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I really could not disagree more.

Firstly, books are a single category of items and the main fields that they
are catalogued under are fairly straightforward and agreed.  Most people who
use Libraries catalogues tend to use author, title and some relatively
simple keyword descriptions of the content to access the information they
require.

I won't insult librarians by saying its straightforward and simple but rigid
cataloguing rules have been able to be imposed because of the fact that
books (although very diverse in content) are a single type of object.

I completely disagree that curators are a couple of hundred year behind but
it is important to understand that Libraries began systematic cataloguing
earlier and began computerisation earlier.  They began computerisation in
the bad old days of the mainframe where the main model for computerisation
was similar to a stock control system. Simple and rigid fields in
hierarchical arrangements - the relational database providing a little more
flexibility later on - but the data had to be shoe horned into the structure
the computers allowed for it.

The point I'm getting to is that computers are now much more flexible and
the rigid syntactical control that was necessary for early computer systems
is becomming increasingly unnecessary.

Early Museum Documentation Association system syntax control system showed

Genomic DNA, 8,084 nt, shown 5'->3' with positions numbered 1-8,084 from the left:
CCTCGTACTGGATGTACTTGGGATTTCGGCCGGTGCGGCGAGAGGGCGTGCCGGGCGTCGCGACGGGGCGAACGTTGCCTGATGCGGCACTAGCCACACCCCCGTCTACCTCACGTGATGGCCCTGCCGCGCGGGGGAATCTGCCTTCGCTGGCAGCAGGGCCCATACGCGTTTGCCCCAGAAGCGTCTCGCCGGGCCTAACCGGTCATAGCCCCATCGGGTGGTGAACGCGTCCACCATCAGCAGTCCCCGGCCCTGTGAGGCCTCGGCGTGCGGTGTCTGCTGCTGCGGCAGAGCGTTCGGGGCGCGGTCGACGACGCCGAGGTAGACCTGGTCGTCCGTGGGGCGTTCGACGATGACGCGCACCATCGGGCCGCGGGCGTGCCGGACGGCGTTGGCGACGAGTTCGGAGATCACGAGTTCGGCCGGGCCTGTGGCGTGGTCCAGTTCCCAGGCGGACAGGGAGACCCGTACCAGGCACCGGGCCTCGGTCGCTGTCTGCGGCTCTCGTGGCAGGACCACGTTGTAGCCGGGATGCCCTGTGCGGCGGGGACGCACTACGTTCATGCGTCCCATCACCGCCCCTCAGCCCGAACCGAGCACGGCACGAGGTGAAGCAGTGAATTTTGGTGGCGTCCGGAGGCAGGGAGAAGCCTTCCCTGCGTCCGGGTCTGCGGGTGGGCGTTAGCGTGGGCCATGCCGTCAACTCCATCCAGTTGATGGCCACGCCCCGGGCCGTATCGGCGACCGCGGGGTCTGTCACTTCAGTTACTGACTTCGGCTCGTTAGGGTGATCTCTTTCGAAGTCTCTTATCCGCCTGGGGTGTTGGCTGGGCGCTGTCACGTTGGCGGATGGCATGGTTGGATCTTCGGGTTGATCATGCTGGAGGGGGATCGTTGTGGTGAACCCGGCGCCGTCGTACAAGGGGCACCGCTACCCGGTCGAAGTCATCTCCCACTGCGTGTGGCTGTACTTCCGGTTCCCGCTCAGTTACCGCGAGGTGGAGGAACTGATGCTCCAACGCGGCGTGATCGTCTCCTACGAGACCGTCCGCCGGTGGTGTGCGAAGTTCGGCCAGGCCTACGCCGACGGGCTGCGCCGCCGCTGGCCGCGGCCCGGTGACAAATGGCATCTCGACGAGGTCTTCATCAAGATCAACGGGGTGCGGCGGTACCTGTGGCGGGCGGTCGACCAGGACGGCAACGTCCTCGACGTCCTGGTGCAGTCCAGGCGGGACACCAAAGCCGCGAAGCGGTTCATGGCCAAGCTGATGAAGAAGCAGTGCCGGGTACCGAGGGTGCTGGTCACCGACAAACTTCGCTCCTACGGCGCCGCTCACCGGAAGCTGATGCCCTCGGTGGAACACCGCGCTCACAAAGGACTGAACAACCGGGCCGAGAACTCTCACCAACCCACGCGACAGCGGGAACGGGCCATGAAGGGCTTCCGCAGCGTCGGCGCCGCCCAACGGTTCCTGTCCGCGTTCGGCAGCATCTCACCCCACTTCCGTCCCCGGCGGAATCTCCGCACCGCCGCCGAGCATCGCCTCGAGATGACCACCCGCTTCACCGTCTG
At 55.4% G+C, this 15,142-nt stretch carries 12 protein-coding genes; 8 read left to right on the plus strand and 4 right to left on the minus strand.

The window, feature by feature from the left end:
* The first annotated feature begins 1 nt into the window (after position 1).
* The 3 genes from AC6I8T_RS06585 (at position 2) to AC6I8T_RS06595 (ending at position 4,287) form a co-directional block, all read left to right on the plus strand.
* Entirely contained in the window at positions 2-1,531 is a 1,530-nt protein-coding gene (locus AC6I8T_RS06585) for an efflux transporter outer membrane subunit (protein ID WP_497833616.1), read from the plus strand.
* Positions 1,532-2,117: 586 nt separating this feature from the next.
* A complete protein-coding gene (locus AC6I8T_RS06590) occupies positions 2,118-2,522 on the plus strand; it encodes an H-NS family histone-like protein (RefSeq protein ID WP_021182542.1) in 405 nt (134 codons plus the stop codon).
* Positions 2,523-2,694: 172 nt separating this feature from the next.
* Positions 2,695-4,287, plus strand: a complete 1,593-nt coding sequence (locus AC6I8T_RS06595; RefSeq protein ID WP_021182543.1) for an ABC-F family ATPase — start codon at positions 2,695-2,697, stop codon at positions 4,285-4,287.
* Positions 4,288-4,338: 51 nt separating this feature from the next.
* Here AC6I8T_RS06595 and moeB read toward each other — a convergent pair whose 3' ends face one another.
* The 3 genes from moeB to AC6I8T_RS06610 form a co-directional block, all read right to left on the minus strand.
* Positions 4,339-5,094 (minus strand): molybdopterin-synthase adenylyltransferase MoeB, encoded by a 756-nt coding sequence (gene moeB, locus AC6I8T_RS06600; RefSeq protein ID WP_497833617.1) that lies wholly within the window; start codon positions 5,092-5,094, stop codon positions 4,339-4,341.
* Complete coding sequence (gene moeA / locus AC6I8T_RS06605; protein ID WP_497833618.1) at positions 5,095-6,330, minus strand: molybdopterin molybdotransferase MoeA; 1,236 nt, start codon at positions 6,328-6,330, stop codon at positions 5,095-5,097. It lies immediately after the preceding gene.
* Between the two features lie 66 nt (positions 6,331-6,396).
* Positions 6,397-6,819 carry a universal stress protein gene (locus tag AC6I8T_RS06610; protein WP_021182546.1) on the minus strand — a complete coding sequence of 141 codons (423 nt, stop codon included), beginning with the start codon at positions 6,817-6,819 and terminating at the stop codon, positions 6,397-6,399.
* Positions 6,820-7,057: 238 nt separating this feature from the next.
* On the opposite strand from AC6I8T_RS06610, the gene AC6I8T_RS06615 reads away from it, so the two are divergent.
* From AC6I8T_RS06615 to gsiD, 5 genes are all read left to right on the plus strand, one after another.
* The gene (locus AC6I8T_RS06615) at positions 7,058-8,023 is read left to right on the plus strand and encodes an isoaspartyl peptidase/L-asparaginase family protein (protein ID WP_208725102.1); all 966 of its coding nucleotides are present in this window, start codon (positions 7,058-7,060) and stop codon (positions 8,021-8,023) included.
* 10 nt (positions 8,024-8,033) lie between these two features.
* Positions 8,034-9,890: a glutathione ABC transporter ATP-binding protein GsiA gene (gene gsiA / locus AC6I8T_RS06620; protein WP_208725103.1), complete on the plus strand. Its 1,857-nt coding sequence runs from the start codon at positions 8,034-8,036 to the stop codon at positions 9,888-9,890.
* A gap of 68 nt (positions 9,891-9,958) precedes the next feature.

comprehensively to me that a rigid control syntax is a barrier to
understanding and that the vocabularly control excercised by natural
lingustic laws learnt in childhood are far more effective in conveying
complex and subtle meaning than anything a systems analyst can come up with.

Further my fairly extensive experience of museum documentation also shows
that the data museum curators need to record varies enormously depending
upon the focus of the institution.  There is no way that a system set up
with a local museum in mind will be work both for it, a national museum
controlled by leading subject experts and for example a museum associated
with the trade or profession that made or controlled the object.

Similiarities exist but major differences of outlook and use mean that the
level of information required can be vastly different.

A global museum information structure would be, in my mind, as relevant to
modern information science as stalinist collectivism.

Much better to embrance text retrieval systems with flexible field
structures and to utilise the internet, and the hyperlink, and the power of
search engines to unlock the meaning to be found in real language systems.

Kevin Flude

Secondly, Librarians, largely don't try to comprehensively catalogue
----- Original Message -----
From: "carol primrose" <[log in to unmask]>
To: <[log in to unmask]>
Sent: Friday, March 16, 2001 10:08 PM
Subject: Museums and Libraries - grasping the nettle.


> Looking in from outside, it seems to me, as a librarian, that museums are
> at the stage libraries were at a couple of hundred years ago.  Each one
> wants to list the material, including all manner of details and describe
> the content, while using terminology of its own which may or may not be in
> common use. No-one appears to want to consider the possibility that
> co-operative measures to establish uniform classification, terminology and
> description could be applied to museum collections, just as they have been